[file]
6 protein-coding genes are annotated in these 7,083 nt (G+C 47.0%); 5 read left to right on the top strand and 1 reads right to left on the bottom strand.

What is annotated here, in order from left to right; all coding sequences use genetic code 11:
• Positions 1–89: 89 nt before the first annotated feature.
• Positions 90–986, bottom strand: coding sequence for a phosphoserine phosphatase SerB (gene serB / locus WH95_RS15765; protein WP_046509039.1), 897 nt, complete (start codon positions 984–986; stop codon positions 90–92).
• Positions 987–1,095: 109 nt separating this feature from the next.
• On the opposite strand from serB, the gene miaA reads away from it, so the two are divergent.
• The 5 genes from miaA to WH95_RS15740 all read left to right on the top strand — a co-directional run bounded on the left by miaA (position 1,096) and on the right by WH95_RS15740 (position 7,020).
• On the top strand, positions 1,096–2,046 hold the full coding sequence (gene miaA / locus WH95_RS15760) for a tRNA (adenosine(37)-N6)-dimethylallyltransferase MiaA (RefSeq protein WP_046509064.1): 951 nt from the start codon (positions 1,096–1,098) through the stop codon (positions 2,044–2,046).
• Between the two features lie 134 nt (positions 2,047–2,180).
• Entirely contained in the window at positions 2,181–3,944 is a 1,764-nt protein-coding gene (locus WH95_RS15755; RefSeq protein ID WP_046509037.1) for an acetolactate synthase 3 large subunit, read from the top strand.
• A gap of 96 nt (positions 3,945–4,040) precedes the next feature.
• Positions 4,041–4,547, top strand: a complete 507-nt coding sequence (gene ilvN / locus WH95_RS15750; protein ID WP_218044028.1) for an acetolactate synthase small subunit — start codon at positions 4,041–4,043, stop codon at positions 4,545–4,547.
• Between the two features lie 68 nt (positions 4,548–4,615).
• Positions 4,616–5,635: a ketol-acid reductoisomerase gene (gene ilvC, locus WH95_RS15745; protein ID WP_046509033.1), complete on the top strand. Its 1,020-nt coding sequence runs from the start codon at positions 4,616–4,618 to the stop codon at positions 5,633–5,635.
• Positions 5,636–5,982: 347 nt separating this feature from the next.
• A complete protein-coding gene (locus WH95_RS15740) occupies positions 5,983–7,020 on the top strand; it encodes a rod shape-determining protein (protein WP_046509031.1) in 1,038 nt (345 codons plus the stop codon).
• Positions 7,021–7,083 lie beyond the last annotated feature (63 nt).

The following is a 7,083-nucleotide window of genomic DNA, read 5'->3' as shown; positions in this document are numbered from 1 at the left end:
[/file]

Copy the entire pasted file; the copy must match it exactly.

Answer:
6 protein-coding genes are annotated in these 7,083 nt (G+C 47.0%); 5 read left to right on the top strand and 1 reads right to left on the bottom strand.

What is annotated here, in order from left to right; all coding sequences use genetic code 11:
• Positions 1–89: 89 nt before the first annotated feature.
• Positions 90–986, bottom strand: coding sequence for a phosphoserine phosphatase SerB (gene serB / locus WH95_RS15765; protein WP_046509039.1), 897 nt, complete (start codon positions 984–986; stop codon positions 90–92).
• Positions 987–1,095: 109 nt separating this feature from the next.
• On the opposite strand from serB, the gene miaA reads away from it, so the two are divergent.
• The 5 genes from miaA to WH95_RS15740 all read left to right on the top strand — a co-directional run bounded on the left by miaA (position 1,096) and on the right by WH95_RS15740 (position 7,020).
• On the top strand, positions 1,096–2,046 hold the full coding sequence (gene miaA / locus WH95_RS15760) for a tRNA (adenosine(37)-N6)-dimethylallyltransferase MiaA (RefSeq protein WP_046509064.1): 951 nt from the start codon (positions 1,096–1,098) through the stop codon (positions 2,044–2,046).
• Between the two features lie 134 nt (positions 2,047–2,180).
• Entirely contained in the window at positions 2,181–3,944 is a 1,764-nt protein-coding gene (locus WH95_RS15755; RefSeq protein ID WP_046509037.1) for an acetolactate synthase 3 large subunit, read from the top strand.
• A gap of 96 nt (positions 3,945–4,040) precedes the next feature.
• Positions 4,041–4,547, top strand: a complete 507-nt coding sequence (gene ilvN / locus WH95_RS15750; protein ID WP_218044028.1) for an acetolactate synthase small subunit — start codon at positions 4,041–4,043, stop codon at positions 4,545–4,547.
• Between the two features lie 68 nt (positions 4,548–4,615).
• Positions 4,616–5,635: a ketol-acid reductoisomerase gene (gene ilvC, locus WH95_RS15745; protein ID WP_046509033.1), complete on the top strand. Its 1,020-nt coding sequence runs from the start codon at positions 4,616–4,618 to the stop codon at positions 5,633–5,635.
• Positions 5,636–5,982: 347 nt separating this feature from the next.
• A complete protein-coding gene (locus WH95_RS15740) occupies positions 5,983–7,020 on the top strand; it encodes a rod shape-determining protein (protein WP_046509031.1) in 1,038 nt (345 codons plus the stop codon).
• Positions 7,021–7,083 lie beyond the last annotated feature (63 nt).

The following is a 7,083-nucleotide window of genomic DNA, read 5'->3' as shown; positions in this document are numbered from 1 at the left end: